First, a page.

Today’s Gospel text is full of the classic Lenten themes that have become main
stays, it seems these days, both inside Lent and out, of our news feeds, our
conversations, and our lives.
We’ve got it all today folks…
1) Senseless tragedy
2) the death of the would be innocent
3) charges of fruitlessness and the prophetic call to repent of it
And to tie it all up neatly… the promise of the kind of judgement that cannot be
mitigated, cannot be avoided, and cannot be survived.
Make no mistake dear friends, this morning there is no hiding from it, there is no
escaping or preventing it, If I could have, and faced myself afterwards, I would
have preached on anything else but today…the unavoidable prophetic word is
one of indictment for the many, many ways we have failed ourselves, failed our
neighbours and failed our God.

And if this melon sized pill wasn’t already hard enough to swallow we are being
forced to chase it down with an even sterner warning against the mother of all
contemptable postures… sanctimonious self-righteousness
This morning the prophetic word is an anti-schadenfreude piledriver calling us
away from pointing at the “sinners out there” to face the brokenness in here….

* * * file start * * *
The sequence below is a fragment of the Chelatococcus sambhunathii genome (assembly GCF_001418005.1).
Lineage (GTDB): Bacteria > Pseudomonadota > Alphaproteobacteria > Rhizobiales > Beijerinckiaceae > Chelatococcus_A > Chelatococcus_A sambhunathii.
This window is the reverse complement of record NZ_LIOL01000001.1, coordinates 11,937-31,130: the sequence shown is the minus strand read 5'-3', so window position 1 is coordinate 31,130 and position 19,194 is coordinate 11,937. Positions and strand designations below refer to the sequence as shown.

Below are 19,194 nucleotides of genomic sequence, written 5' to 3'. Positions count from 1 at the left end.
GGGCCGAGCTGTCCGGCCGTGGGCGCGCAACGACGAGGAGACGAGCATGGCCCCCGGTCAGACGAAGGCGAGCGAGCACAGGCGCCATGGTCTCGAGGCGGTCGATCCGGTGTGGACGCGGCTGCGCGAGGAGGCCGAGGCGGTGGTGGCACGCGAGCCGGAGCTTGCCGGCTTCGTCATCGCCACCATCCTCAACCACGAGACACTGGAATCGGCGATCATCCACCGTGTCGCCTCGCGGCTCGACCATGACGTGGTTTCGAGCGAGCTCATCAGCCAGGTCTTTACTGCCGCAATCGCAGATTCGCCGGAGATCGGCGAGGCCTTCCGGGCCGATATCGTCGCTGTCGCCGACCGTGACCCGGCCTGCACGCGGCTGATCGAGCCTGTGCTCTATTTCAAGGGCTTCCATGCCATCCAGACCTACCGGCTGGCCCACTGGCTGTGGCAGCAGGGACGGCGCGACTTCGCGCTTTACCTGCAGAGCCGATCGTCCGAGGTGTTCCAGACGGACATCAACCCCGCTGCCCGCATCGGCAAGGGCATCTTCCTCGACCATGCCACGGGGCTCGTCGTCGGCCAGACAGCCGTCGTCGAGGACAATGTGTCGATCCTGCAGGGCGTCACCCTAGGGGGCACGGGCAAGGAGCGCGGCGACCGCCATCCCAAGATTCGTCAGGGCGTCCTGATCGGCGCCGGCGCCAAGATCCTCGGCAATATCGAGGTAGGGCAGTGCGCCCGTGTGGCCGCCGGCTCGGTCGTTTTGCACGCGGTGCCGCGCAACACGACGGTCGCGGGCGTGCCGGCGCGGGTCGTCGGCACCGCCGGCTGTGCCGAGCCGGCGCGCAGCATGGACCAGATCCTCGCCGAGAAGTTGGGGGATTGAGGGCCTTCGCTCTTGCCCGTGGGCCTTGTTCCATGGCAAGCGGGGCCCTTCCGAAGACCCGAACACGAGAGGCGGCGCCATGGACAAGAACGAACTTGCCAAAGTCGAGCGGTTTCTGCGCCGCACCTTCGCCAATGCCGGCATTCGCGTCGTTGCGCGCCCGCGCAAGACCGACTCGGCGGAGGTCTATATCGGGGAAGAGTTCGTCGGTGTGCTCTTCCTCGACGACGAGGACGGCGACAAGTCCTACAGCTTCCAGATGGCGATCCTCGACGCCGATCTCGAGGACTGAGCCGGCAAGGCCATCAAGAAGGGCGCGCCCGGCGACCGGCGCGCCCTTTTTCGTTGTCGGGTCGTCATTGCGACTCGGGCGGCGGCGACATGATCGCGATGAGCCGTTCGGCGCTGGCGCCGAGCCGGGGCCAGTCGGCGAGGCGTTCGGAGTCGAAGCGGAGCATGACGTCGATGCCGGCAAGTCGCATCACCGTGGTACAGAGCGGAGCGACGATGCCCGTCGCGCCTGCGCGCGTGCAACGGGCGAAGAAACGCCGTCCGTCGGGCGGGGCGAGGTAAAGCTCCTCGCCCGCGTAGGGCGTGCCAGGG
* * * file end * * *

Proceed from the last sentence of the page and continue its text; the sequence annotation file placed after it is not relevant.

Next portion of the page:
And when I say in here and mean in here (pointing at myself)
And in here (pointing around the church)
And just when we think we may have avoided the worst of it…
Just when we think we can get out from under all this hard and heavy self-
reflection by moving onto one of those lovely agrarian motif parables that Jesus
seems so fond of and that are always just interpretable enough to misunderstand
without any real or at least immediate consequence …
To quote a fellow Lutheran Pastor, and farmer from Alberta, the rev. Dr. Tim
“Jesus fires up a literary chainsaw and threatens to cut down His own family tree”
This nice pastoral analogy, our hoped-for refuge from the stinging call to
repentance, is turned super personal by Jesus right away in today’s text…